Theodore Whitmore suffered a third successive CONCACAF Gold Cup defeat as Jamaica head coach to the United States after his Reggae Boyz fell 1-0 in an entertaining quarter-final at the AT&T Stadium in Arlington, Texas last night (25 July).
Whitmore was unable to expel his bad memories against their bitter rivals, having lost the 2017 Gold Cup final and their hyped up 2019 Gold Cup semi-final showdown, with a late Matthew Hoppe goal enough to divide the sides.
Jamaica, seeking to register just their fourth ever victory over the United States, had reached three Gold Cup semi-finals on the bounce coming into this year’s edition. So this reversal was their earliest exit since their 2011 quarter-final 2-0 defeat to the United States — although the Boyz failed to even qualify for the 2013 tournament.
The match, the fourth successive meeting between the sides in the knockout stages of the regional showpiece tournament, was not expected to be a high quality contest taking into account the group stages with neither Jamaica nor US producing fluid performances.
However that was accounted for by the fact that the forthcoming FIFA World Cup qualifiers are priority. The US have rested a number of their European stars at the event, and brought in an astonishing 14 new faces for the tournament. While it is remains unclear whether Jamaica were deliberately choosing to let some of their recent English-based recruits have a breather.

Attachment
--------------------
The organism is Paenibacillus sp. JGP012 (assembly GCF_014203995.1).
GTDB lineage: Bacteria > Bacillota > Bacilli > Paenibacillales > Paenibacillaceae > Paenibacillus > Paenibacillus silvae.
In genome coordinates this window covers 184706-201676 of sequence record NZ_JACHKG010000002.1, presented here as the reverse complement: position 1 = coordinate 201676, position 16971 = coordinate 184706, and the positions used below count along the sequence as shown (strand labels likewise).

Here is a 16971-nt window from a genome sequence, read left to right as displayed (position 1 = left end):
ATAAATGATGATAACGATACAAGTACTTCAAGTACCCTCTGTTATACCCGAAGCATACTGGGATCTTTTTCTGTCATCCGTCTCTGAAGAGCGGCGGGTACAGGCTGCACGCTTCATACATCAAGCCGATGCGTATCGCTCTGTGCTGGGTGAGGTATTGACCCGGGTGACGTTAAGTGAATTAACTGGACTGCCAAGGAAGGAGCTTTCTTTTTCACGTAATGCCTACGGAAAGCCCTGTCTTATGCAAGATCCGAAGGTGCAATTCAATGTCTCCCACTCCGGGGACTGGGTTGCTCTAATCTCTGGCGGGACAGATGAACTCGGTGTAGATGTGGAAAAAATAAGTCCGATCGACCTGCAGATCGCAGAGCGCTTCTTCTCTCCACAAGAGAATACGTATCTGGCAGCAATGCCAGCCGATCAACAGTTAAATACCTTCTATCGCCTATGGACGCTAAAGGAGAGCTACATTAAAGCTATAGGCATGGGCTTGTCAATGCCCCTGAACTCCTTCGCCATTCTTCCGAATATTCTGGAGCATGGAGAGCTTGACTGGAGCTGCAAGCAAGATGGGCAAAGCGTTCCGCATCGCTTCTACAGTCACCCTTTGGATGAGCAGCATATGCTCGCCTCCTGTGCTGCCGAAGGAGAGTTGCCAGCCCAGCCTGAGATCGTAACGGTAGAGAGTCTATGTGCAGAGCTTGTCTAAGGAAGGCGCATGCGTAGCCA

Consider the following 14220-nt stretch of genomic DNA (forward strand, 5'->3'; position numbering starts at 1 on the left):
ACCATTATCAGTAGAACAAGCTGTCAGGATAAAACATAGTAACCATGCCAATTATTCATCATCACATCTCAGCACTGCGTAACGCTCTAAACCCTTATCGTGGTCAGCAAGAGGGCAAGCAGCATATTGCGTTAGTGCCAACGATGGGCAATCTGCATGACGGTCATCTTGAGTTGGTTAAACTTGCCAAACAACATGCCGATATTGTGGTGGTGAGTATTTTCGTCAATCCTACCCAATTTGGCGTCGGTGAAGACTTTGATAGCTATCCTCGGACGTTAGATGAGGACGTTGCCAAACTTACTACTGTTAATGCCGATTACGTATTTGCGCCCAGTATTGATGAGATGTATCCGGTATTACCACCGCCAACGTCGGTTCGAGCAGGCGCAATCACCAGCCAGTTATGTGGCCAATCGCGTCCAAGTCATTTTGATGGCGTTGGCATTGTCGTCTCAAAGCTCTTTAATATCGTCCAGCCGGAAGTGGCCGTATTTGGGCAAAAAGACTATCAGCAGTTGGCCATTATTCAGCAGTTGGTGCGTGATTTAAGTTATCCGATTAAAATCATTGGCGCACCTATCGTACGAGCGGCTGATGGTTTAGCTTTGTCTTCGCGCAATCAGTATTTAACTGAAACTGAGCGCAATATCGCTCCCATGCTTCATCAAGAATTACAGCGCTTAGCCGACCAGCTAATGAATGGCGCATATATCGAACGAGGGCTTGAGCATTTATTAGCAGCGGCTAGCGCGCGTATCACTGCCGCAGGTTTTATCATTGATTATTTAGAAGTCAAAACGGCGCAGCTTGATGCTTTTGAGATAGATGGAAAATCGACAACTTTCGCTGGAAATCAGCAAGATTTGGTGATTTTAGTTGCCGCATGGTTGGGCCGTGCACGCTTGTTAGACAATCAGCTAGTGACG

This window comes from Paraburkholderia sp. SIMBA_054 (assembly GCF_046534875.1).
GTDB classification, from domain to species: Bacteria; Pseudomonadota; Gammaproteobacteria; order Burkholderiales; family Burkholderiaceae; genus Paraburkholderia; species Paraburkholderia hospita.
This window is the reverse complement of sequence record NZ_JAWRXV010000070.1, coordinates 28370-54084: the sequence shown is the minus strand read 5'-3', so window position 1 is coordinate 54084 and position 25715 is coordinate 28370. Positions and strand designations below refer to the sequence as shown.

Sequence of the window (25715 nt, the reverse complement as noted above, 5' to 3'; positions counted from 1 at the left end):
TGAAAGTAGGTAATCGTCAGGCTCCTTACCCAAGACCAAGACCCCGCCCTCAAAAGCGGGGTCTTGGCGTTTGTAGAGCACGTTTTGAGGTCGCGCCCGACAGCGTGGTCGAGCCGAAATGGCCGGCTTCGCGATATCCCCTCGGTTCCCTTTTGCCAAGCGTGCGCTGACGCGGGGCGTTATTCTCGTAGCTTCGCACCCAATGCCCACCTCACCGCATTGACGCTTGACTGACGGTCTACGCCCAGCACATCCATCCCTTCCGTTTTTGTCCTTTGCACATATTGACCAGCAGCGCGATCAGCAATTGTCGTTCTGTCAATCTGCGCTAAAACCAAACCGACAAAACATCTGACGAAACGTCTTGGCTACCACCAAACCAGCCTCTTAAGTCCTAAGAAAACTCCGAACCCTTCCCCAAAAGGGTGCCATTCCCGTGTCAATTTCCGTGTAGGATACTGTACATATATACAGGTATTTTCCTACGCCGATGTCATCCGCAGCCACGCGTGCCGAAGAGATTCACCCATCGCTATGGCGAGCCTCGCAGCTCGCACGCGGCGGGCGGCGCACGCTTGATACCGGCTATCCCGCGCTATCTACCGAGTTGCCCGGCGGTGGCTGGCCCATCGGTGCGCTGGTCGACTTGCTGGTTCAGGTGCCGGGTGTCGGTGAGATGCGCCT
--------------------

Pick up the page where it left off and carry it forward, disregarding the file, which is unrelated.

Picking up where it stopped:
Yet the United States were one of just two nations (along with Costa Rica) to win all three group games. They kicked off with a narrow 1-0 success over Haiti, destroyed Martinique 6-1 and struggled 1-0 past ever-improving Canada courtesy of Shaquell Moore’s strike within the opening minute. Stalwart defender Walker Zimmerman left the pitch against Canada with a hamstring injury, which ruled him out of the rest of the tournament.
Jamaica have been toothless throughout the Gold Cup. They relied on two strikes within the opening half-hour before they stuttered past Suriname 2-0, they then edged past Guadeloupe 2-1 with a last-gasp goal.
During the 1-0 defeat to Costa Rica the Boyz bossed the game despite making with eight changes from the previous match. Even when the opposition ‘keeper was sent off, midway through the second half, Whitmore’s tactics were questionable and Jamaica’s attacking prowess woeful.
With the US FIFA-ranked 25 places higher than world no.45 Jamaica, this was a very different ball game to March’s farce of an exhibition match when the Boyz were trounced 4-1 as they fielded a virtually unrecognisable side due to a long-term contract dispute.